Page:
PDA

View Full Version : Pt2 In a real life senario; using your smartphone


3 gun
January 21, 2011, 10:54 PM
The guy who started the other thread didn't really think about it did he?

I normally carry my phone in my shirt pocket. The quick action button facing in starts voice recording. I use it anytime I'm approached by someone I don't know or I'm in a public area. Paranoid? So far :p But one day it might be key evidence in my self defense case. With the memory card I have I'm good for about 3 hours.

My phone will also video record/take pictures while using the phone or speaker phone. It would be a horrible idea for me to get a record of the crowd/witnesses/evidence while calling 911, right? I can video record about 40 minutes or get more than 50 pics on my card.

I don't even have the newest gadget or app out but I can find a good uses for my phone. Anyone else have something constructive to add because if you have not thought about it you are leaving a useful tool behind.

curt.45
January 21, 2011, 11:05 PM
two words, or is it one, YouTube. :eek:

atlctyslkr
January 22, 2011, 10:04 AM
I'm the guy that started the other thread. I figured it would get locked eventually just not so fast. I started it off kind of jokingly and that was probably a mistake. A smartphone could have alot of uses like voice recording (already mentioned). I don't think I would try and cruise the internet for advice on how to get out of a shootout.

Brian Pfleuger
January 22, 2011, 11:10 AM
Using your phone to record an incident could be useful in certain scenarios.

Unfortunately, all phones that I know of do not allow recording while there is a call going on. That's stupid enough, as if it's the phone company's problem if you illegally record a phone call, but they should at the very least allow recording when you dial 911. In fact, I think it would be a great idea to have the phone AUTOMATICALLY start recording when you dial 911.

Anyway, I doubt that starting a recording device is going to come before dialing 911 in most scenarios. If I feel the situation is chinky enough to record, I'm starting with a call to 911. The 911 call is likely to last long enough to preclude any recording. Plus, 911 is going to be recording most of the event for you.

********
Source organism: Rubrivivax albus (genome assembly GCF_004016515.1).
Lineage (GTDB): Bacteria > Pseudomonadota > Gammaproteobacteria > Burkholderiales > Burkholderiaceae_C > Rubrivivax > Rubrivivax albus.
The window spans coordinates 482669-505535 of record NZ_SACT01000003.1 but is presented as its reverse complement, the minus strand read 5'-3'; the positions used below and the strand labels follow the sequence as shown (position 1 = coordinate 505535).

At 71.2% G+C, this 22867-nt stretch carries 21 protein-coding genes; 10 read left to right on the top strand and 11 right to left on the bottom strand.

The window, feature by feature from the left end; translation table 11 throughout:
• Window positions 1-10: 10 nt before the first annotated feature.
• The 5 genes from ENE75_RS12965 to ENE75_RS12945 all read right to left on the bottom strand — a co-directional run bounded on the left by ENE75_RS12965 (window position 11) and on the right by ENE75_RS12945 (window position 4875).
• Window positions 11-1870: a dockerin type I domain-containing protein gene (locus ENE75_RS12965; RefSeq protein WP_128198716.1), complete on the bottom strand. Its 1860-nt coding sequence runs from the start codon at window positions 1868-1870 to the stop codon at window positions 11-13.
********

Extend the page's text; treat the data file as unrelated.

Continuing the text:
Vanya
January 22, 2011, 12:16 PM
911 is going to be recording most of the event for you.
Exactly. It seems to me that it's hard enough, in a crisis, to be a good witness and describe the situation as calmly as possible to the 911 dispatcher, without trying to "multitask."

And while pictures and video might be useful in a subsequent investigation and/or prosecution, there is, to me, something a little creepy in the idea that a person in such a situation would pay more attention to "making memories" than to dealing with the situation at hand. It's bad enough that every local TV station encourages viewers to react to emergencies by filming them (and letting the station have the film for the evening news) -- I see no reason to elevate this to the status of a "self-defense tactic." :rolleyes:

I know reporters do this during emergencies. It's their job. But there's still an ethical dilemma there, in that observing a calamity, reporting on it, conflicts with other possible actions such as helping the victims. If someone is bleeding out in front of me, I'm going to be trying to help them, not filming while they die.

Mike Irwin
January 22, 2011, 12:45 PM
"I use it anytime I'm approached by someone I don't know or I'm in a public area."

Do you inform people of that fact, or are you just recording the conversation?

In some states I would think that that could get you into a LOT of trouble.

Vanya
January 22, 2011, 12:57 PM
"I use it anytime I'm approached by someone I don't know or I'm in a public area."

Do you inform people of that fact, or are you just recording the conversation?

In some states I would think that that could get you into a LOT of trouble.